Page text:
# Integrate: dx/(2x^2 + 4x + 7)

## messy, are you sure you typed correctly?

I was hoping the bottom would factor so I could use partial fractions.

the way it stands I ran it through an integration program to get

(√10/10)[tan ^{-1} [√10(x+1)/5]

are you working at that sophisticated level of integration??

Is this highschool level ??

## You can just write the denominator as:

2x^2 + 4x + 7 =

2 (x^2 + 2 x + 7/2) =

2 [(x + 1)^2 + 5/2]

Then you use the fact that the integral of dx/(x^2 + a^2) = 1/a arctan (x/a)

So, the integral is:

1/2 1/sqrt(5/2) arctan[(x+1)/sqrt(5/2)]=

Answer given by Reiny above.

## Thanks Reiny + Iblis!

This is from Wiley textbook "Calculus: Early Transcendentals Combined, 8th Edition", section 8.4. I think problem #41 (from memory).

I typed it right. The answer you two wrote matches the book, however I couldn't figure out how to do it. Makes sense now. Thanks

Reiny, thanks for writing that. I feel like an idiot getting stuck on these textbook problems sometimes.

## To integrate the given expression, we can start by completing the square in the denominator.

Let's rewrite the denominator: 2x^2 + 4x + 7

First, divide both sides of the equation by 2 to simplify: x^2 + 2x + 7/2

To complete the square, we need to add and subtract (b/2)^2 where b is the coefficient of the x term. In this case, b = 2, so we add and subtract (2/2)^2 = 1.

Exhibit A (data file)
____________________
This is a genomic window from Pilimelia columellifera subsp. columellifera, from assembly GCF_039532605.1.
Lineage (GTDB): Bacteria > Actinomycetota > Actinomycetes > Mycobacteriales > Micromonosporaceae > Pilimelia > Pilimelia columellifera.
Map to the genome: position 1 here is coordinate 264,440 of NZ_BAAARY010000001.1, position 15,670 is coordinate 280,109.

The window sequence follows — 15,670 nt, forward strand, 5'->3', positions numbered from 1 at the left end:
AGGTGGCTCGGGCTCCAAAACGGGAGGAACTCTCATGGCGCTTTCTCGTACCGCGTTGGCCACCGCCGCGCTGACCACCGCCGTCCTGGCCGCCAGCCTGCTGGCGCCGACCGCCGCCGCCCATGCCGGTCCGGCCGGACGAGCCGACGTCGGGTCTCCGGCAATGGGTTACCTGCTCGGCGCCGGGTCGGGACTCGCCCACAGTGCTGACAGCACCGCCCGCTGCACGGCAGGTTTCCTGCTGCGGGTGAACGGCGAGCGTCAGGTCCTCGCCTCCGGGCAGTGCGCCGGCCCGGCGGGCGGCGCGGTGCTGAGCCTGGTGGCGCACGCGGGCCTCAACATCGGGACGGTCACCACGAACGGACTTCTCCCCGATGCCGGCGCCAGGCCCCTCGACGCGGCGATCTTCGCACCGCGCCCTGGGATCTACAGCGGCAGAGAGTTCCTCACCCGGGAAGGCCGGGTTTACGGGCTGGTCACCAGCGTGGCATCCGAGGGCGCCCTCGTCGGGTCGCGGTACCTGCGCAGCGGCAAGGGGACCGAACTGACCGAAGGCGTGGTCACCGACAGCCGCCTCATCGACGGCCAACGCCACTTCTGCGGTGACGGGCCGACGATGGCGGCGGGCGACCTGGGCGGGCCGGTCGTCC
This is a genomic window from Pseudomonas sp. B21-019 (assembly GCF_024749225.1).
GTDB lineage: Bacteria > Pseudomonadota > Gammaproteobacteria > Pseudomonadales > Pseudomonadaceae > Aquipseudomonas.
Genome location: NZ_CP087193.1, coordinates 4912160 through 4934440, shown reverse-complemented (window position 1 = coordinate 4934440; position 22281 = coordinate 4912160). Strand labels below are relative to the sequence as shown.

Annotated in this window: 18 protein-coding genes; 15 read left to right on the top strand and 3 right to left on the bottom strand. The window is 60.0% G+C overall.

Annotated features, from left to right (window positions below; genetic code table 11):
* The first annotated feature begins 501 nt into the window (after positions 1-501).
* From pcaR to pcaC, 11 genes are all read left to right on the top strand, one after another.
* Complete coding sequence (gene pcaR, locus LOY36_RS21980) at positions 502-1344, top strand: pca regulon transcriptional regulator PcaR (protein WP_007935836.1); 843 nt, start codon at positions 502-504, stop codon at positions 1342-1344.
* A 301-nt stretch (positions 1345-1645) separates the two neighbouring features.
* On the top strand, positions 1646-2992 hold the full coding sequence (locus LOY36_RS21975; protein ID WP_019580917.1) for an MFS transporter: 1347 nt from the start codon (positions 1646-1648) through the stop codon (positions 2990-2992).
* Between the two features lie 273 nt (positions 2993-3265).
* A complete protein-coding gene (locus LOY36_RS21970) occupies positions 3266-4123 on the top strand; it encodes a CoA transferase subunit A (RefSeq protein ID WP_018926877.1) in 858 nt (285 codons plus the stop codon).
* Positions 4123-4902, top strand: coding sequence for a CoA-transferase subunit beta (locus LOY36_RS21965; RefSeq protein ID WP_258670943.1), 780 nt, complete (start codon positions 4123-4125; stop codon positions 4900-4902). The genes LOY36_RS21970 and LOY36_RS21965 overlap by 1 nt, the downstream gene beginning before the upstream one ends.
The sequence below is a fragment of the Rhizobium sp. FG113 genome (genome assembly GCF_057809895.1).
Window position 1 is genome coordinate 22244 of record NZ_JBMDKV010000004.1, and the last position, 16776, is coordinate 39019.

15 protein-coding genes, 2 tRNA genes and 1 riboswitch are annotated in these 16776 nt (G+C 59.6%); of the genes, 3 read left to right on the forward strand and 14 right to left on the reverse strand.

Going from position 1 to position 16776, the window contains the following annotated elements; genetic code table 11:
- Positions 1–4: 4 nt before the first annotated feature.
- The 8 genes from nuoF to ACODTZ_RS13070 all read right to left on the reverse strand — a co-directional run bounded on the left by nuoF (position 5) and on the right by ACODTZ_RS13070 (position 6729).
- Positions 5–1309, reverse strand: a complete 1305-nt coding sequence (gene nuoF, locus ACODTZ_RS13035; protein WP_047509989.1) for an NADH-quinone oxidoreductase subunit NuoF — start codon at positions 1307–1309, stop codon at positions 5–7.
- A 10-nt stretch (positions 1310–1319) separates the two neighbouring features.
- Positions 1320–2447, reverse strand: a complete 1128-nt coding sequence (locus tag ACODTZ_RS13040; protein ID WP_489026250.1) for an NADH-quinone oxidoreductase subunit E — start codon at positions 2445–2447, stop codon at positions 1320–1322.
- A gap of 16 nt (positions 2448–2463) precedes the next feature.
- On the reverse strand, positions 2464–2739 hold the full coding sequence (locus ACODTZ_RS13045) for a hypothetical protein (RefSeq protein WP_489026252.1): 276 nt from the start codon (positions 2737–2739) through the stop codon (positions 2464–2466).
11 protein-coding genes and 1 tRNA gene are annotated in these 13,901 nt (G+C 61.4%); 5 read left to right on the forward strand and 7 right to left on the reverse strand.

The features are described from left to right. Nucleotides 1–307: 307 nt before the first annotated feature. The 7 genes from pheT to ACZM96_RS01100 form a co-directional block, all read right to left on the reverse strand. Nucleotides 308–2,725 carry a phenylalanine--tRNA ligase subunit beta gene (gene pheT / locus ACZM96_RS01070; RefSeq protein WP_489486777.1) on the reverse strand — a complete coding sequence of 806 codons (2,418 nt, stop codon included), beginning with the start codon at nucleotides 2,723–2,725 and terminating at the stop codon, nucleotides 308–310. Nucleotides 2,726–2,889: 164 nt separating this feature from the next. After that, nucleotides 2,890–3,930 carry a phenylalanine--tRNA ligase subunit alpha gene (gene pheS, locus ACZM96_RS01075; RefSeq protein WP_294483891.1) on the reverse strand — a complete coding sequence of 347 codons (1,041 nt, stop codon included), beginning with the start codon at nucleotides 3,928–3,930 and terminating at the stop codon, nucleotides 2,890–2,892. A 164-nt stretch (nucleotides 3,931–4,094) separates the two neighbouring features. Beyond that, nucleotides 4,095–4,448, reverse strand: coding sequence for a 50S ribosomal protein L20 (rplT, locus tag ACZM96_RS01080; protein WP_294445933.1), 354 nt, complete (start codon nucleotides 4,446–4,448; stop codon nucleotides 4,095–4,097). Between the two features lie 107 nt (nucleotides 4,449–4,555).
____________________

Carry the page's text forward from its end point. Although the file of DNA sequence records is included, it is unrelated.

So, adding and subtracting 1 to the expression: x^2 + 2x + 7/2 + 1 - 1

Now, let's group the terms: (x^2 + 2x + 1) + (7/2 - 1)

The first group can be written as a perfect square: (x + 1)^2

The second group simplifies: 7/2 - 1 = 7/2 - 2/2 = 5/2

Now, let's rewrite the integral:

∫ dx / (2x^2 + 4x + 7) = ∫ dx / ((x + 1)^2 + 5/2)

Since (x + 1)^2 appears in the denominator, we can use a trigonometric substitution to solve the integral.

Let's substitute: x + 1 = √(5/2) * tan(θ)

Taking the derivative of both sides with respect to x, we get: dx = √(5/2) * sec^2(θ) dθ

With these substitutions, the integral becomes:

∫ [√(5/2) * sec^2(θ) dθ] / (√(5/2) * tan^2(θ) + 5/2)

Simplifying, we get:

∫ sec^2(θ) / tan^2(θ) + 1 dθ

Using the identity: sec^2(θ) = tan^2(θ) + 1

The integral becomes:

∫ dθ

Finally, integrating dθ, we get:

θ + C

Replacing θ with the inverse tangent of (x + 1) / √(5/2):

∫ dx / (2x^2 + 4x + 7) = tan^(-1)((x + 1) / √(5/2)) + C

Therefore, the integral of dx / (2x^2 + 4x + 7) is tan^(-1)((x + 1) / √(5/2)) + C, where C is the constant of integration.